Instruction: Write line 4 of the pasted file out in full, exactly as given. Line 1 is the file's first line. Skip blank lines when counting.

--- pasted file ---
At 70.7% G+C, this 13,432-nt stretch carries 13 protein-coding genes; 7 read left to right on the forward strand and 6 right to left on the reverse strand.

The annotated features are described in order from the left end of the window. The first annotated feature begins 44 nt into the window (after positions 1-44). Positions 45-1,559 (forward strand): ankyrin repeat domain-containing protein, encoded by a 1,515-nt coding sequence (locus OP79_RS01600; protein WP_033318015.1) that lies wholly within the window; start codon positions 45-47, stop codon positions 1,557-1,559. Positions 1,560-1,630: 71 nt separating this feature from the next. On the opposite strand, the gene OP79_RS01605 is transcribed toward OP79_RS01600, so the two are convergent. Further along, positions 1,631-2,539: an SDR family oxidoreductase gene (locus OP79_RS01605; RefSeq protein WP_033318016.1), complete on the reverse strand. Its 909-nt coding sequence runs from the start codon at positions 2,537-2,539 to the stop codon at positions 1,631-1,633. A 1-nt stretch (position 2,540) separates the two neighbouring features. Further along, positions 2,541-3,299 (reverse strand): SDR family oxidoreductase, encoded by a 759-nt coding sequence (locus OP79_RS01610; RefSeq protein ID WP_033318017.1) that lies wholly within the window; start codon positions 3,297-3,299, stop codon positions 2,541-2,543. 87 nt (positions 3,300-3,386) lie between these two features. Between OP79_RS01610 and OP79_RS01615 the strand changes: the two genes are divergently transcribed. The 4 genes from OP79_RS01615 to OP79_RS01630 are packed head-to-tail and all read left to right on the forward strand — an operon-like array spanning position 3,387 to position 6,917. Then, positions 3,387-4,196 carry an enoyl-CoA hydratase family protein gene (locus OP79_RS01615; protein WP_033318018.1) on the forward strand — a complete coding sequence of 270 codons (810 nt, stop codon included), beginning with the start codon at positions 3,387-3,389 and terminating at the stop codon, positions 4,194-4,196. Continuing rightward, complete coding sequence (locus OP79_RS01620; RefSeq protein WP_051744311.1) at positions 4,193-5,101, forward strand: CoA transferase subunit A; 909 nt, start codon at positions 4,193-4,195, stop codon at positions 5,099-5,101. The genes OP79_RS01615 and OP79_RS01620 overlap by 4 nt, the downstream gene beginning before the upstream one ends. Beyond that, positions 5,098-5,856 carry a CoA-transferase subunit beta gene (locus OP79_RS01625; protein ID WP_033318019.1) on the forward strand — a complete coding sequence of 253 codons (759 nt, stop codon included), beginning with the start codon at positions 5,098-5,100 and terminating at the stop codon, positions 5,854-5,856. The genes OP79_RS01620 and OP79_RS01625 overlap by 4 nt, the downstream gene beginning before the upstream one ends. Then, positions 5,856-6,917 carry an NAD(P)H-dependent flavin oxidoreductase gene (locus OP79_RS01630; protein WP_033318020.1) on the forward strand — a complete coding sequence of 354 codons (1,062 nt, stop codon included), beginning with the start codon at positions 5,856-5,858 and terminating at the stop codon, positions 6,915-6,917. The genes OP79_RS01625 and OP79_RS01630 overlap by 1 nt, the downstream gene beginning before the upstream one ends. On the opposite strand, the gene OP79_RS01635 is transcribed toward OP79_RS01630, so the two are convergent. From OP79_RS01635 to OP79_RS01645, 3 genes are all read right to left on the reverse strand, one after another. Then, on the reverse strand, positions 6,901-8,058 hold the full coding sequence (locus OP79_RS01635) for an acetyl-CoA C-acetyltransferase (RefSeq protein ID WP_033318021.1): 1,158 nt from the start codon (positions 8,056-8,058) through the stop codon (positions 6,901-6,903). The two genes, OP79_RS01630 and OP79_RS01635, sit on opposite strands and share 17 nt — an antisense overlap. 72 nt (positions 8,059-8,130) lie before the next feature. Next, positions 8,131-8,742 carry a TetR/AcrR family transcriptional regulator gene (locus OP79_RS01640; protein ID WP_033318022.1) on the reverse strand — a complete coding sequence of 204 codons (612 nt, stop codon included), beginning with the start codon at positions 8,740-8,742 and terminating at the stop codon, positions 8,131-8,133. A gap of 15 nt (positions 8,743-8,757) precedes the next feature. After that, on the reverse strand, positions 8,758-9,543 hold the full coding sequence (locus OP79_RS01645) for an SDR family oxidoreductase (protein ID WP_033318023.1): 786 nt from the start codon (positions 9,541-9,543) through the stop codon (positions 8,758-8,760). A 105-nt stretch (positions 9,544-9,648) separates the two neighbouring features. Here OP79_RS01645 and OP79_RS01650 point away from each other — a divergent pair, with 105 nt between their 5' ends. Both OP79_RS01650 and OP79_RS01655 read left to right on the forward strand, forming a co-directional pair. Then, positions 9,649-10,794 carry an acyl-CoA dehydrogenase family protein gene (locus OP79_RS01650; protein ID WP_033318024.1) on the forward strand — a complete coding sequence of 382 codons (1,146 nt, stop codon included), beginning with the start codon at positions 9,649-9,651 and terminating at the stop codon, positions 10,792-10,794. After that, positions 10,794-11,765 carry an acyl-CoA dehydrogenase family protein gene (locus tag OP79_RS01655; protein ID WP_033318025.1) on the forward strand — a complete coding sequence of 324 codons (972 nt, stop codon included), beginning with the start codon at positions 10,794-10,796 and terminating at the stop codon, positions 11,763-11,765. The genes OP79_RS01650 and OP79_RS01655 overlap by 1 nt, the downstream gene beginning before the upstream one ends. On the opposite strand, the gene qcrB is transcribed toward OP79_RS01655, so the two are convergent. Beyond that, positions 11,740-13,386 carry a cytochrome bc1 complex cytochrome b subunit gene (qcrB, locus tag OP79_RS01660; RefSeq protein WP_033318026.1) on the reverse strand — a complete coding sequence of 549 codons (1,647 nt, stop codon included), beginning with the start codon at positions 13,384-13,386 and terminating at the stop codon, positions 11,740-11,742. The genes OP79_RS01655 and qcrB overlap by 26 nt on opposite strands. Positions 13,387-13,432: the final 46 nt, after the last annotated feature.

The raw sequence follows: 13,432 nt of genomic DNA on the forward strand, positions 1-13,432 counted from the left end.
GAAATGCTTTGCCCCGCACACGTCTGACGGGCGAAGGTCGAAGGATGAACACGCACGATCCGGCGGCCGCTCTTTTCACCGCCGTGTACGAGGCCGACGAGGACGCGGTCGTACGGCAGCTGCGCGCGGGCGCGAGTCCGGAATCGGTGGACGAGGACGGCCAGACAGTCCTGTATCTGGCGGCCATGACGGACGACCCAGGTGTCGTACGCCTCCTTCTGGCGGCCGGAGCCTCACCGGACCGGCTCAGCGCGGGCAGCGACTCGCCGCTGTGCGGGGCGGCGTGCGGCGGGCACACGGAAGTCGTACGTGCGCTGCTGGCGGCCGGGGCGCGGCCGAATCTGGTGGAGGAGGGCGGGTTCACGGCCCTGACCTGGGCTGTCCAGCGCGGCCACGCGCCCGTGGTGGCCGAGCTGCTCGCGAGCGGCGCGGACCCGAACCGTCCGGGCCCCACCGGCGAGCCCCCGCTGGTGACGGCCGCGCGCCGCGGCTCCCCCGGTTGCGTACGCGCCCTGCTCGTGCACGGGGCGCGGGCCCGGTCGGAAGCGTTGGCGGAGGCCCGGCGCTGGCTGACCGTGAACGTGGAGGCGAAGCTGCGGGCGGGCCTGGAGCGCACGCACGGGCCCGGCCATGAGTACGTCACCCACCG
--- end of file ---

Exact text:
GAAATGCTTTGCCCCGCACACGTCTGACGGGCGAAGGTCGAAGGATGAACACGCACGATCCGGCGGCCGCTCTTTTCACCGCCGTGTACGAGGCCGACGAGGACGCGGTCGTACGGCAGCTGCGCGCGGGCGCGAGTCCGGAATCGGTGGACGAGGACGGCCAGACAGTCCTGTATCTGGCGGCCATGACGGACGACCCAGGTGTCGTACGCCTCCTTCTGGCGGCCGGAGCCTCACCGGACCGGCTCAGCGCGGGCAGCGACTCGCCGCTGTGCGGGGCGGCGTGCGGCGGGCACACGGAAGTCGTACGTGCGCTGCTGGCGGCCGGGGCGCGGCCGAATCTGGTGGAGGAGGGCGGGTTCACGGCCCTGACCTGGGCTGTCCAGCGCGGCCACGCGCCCGTGGTGGCCGAGCTGCTCGCGAGCGGCGCGGACCCGAACCGTCCGGGCCCCACCGGCGAGCCCCCGCTGGTGACGGCCGCGCGCCGCGGCTCCCCCGGTTGCGTACGCGCCCTGCTCGTGCACGGGGCGCGGGCCCGGTCGGAAGCGTTGGCGGAGGCCCGGCGCTGGCTGACCGTGAACGTGGAGGCGAAGCTGCGGGCGGGCCTGGAGCGCACGCACGGGCCCGGCCATGAGTACGTCACCCACCG